User talk:Ddrake

From Placeography

(Difference between revisions)
Jump to: navigation, search
Current revision (16:04, March 16, 2009) (view source)
 
(72 intermediate revisions not shown.)
Line 1: Line 1:
 +
== Horace P. Rugg House, 251 Summit Avenue ==
 +
This house is listed as being in the "Crocus Hill" area
 +
 +
Not fixed, I am unsure. What are the boundaries of Crocus Hill?<br />
 +
[[User:Hooverjp|Hooverjp]] 19:52, November 18, 2008 (UTC)
 +
 +
 +
The Rugg is between these addresses.
 +
 +
'''Summit Hill, Saint Paul, Minnesota'''
 +
 +
Archdiocese Chancery and Residence, '''226-230''' Summit Avenue, Saint Paul, Minnesota
 +
 +
Albert H. and Louise Lindeke House, '''295''' Summit Avenue, Saint Paul, Minnesota
 +
 +
 +
   
   
 +
'''Superior WI,'''
 +
== Hanitch House, 609 East 4th Street, Superior, Wisconsin ==
 +
Superior has this spelling listed---
-
Palazzo dei Priori, Piazza IV novembre, '''Perugia, Italia'''     1 IV Novembre Square SE 
+
'''hanisch''' house 609 east 4th street
-
Province  '''Perugia, Umbria '''  Is this info correct?
+
-
:'''That is a good question.''' :-)  [[User:Hooverjp|Hooverjp]]
+
-
'''Thomas Frankson House, 1349 Midway Parkway, Saint Paul, Minnesota'''
 
-
'''Address:  1349 Midway Parkway 
 
-
Neighborhood/s:  Como, Stewartville, Minnesota 
 
-
City/locality-
 
-
State/province  Stewartville, Minnesota ''' ???
 
-
'''Munch-Roos House, 360 Bench Street, Taylors Falls, Minnesota'''
+
== Saint Peter's Protestant Episcopal Church, 754-758 4th Street East, Saint Paul, Minnesota ==
-
Notes
+
-
↑ Minnesota's National Register Properties, '''Banfill Tavern''', Minnesota Historical Society<http://nrhp.mnhs.org/NRDetails.cfm?NPSNum=70000289>. Retrieved May 7, 2008.
+
-
Does not correspond with main header. '''Similar note used for Taylors Falls Public library.'''
+
-
'''Alexander Ramsey House.(,?) 265 Exchange Street South, Saint Paul, Minnesota'''
+
This stone church is the only '''remaining''' 19th century church building '''remaining''' in the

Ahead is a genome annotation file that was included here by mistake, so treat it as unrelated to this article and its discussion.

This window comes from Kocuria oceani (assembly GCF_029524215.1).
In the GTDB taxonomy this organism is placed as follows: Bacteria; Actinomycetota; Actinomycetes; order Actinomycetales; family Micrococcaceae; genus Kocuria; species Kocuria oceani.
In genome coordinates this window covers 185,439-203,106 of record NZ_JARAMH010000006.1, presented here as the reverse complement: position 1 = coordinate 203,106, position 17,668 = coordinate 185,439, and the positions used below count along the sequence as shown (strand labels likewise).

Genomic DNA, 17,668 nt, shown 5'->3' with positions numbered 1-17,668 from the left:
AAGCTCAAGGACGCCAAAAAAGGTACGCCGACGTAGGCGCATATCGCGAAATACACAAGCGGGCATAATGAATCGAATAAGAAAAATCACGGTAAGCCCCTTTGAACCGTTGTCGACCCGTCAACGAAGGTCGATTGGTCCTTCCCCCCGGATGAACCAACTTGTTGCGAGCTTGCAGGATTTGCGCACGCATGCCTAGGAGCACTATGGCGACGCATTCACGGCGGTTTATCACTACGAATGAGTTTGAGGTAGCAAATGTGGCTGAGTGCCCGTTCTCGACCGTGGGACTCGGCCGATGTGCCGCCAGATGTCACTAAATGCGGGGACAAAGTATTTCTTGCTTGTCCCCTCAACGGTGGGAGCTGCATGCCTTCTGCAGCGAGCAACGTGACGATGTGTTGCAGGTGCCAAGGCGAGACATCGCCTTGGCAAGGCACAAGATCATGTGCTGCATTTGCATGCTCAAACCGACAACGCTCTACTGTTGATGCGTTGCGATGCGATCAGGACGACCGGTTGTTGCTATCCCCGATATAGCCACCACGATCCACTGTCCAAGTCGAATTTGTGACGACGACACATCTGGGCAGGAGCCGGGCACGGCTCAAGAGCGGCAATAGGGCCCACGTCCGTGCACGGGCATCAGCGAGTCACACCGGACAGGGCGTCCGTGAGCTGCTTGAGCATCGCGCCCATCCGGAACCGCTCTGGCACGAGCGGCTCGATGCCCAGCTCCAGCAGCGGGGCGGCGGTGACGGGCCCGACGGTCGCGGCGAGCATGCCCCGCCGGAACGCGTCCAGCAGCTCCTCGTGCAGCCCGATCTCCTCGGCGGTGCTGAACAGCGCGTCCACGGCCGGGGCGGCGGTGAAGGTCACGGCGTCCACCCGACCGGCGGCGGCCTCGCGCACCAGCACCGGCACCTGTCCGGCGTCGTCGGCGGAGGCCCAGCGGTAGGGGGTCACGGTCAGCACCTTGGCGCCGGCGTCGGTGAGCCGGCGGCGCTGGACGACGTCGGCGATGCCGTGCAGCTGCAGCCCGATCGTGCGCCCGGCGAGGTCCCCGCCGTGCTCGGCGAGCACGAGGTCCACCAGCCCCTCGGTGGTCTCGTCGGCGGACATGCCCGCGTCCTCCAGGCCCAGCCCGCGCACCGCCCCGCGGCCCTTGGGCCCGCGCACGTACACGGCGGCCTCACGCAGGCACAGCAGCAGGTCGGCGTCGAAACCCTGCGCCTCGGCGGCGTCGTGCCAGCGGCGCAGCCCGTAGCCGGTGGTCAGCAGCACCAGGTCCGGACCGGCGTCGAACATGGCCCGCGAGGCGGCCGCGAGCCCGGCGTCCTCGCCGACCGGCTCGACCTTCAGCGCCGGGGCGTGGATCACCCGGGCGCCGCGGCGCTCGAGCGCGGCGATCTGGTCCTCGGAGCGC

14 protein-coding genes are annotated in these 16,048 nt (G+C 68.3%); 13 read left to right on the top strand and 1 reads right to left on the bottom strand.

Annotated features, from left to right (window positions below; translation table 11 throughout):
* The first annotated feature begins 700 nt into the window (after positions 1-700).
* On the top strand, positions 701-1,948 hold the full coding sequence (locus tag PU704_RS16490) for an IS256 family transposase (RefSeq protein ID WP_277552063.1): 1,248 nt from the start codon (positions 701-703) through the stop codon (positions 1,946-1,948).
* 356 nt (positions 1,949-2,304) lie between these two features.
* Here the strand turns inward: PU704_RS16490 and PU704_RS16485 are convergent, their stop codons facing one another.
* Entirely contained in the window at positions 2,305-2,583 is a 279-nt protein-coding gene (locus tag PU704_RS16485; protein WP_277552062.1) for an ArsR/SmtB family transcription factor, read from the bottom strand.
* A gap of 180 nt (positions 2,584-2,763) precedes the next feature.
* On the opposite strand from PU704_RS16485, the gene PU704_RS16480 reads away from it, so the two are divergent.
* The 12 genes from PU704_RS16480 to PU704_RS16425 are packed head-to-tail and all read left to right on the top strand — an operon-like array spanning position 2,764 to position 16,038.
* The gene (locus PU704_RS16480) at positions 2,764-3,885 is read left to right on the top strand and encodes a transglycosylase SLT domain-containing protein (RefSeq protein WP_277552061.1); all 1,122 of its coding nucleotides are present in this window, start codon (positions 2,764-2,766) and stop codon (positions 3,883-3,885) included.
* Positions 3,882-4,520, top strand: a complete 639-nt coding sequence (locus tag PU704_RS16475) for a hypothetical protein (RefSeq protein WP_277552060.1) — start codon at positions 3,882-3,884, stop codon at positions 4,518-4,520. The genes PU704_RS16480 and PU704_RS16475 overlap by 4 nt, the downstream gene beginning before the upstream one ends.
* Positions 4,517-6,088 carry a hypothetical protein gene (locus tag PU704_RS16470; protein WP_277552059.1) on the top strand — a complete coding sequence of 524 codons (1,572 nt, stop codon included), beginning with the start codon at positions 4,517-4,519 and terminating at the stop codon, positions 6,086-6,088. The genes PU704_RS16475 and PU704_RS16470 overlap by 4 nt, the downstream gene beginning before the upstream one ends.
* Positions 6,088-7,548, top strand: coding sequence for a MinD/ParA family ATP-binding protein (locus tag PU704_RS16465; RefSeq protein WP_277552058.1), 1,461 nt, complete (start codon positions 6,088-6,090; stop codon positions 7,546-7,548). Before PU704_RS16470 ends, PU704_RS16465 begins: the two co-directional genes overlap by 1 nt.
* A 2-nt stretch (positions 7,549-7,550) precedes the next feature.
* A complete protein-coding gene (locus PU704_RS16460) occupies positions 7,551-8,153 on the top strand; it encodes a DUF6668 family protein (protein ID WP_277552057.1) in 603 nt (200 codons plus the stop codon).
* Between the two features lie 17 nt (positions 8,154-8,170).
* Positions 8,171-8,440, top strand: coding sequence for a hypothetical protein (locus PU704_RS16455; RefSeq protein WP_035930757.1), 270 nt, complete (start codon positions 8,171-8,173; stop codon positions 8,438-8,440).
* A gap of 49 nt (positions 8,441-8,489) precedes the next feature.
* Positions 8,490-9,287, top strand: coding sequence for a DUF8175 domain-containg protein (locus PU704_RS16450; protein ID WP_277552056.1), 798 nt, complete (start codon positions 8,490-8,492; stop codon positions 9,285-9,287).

+
 
 +
Is this correct?
 +
 
-
'''Harkin Store, County Highway 21, eight miles northwest of New Ulm, Minnesota'''
 
-
'''[[Category:Buildings in {{{city-locality}}}, Minnesota]]''' This appears in Text Area on page, preceding the text. 
 
-
                 
 
-
 
-
1406 West 66th Street, '''RIchfield,''' Minnesota
 
-
'''Haupt-Smith House, 312 Summit Avenue, Saint Paul, Minnesota'''
 
-
'''House Chronology'''
 
-
Stuart was a member of Stuart and Cobb lumber business.? (Relevance?)
 
-
'''Architects'''
 
-
'''Clarence Johnston'''    worked in partnership with William H. '''Willcox,'''  firm of '''Wilcox''' and Johnston  In 1889 '''Wilcox''' moved (Sp?)
 
 +
== Purcell-Cutts House, 2328 Lake Place, Minneapolis ==
-
[[User:Hooverjp|Hooverjp]] 23:17, May 13, 2008 (CDT)
+
William Purcell '''wanted to move away from the revival style houses that reflected a different architectural age but were popular at the time.''' As Roger Kennedy writes in Progressive Design in the Midwest, “Purcell wanted each age to express itself in what he called''' “the creatively electric(eclectic?), the wonderfully personal- and – all containing'''

Current revision

Contents

Horace P. Rugg House, 251 Summit Avenue

This house is listed as being in the "Crocus Hill" area

Not fixed, I am unsure. What are the boundaries of Crocus Hill?
Hooverjp 19:52, November 18, 2008 (UTC)


The Rugg is between these addresses.

Summit Hill, Saint Paul, Minnesota

Archdiocese Chancery and Residence, 226-230 Summit Avenue, Saint Paul, Minnesota

Albert H. and Louise Lindeke House, 295 Summit Avenue, Saint Paul, Minnesota



Superior WI,

Hanitch House, 609 East 4th Street, Superior, Wisconsin

Superior has this spelling listed---

hanisch house 609 east 4th street



Saint Peter's Protestant Episcopal Church, 754-758 4th Street East, Saint Paul, Minnesota

This stone church is the only remaining 19th century church building remaining in the

Is this correct?





Purcell-Cutts House, 2328 Lake Place, Minneapolis

William Purcell wanted to move away from the revival style houses that reflected a different architectural age but were popular at the time. As Roger Kennedy writes in Progressive Design in the Midwest, “Purcell wanted each age to express itself in what he called “the creatively electric(eclectic?), the wonderfully personal- and – all containing

Personal tools
Contribute
[http://discussions.mnhs.org/HP/oneonone.cfm snubnosed]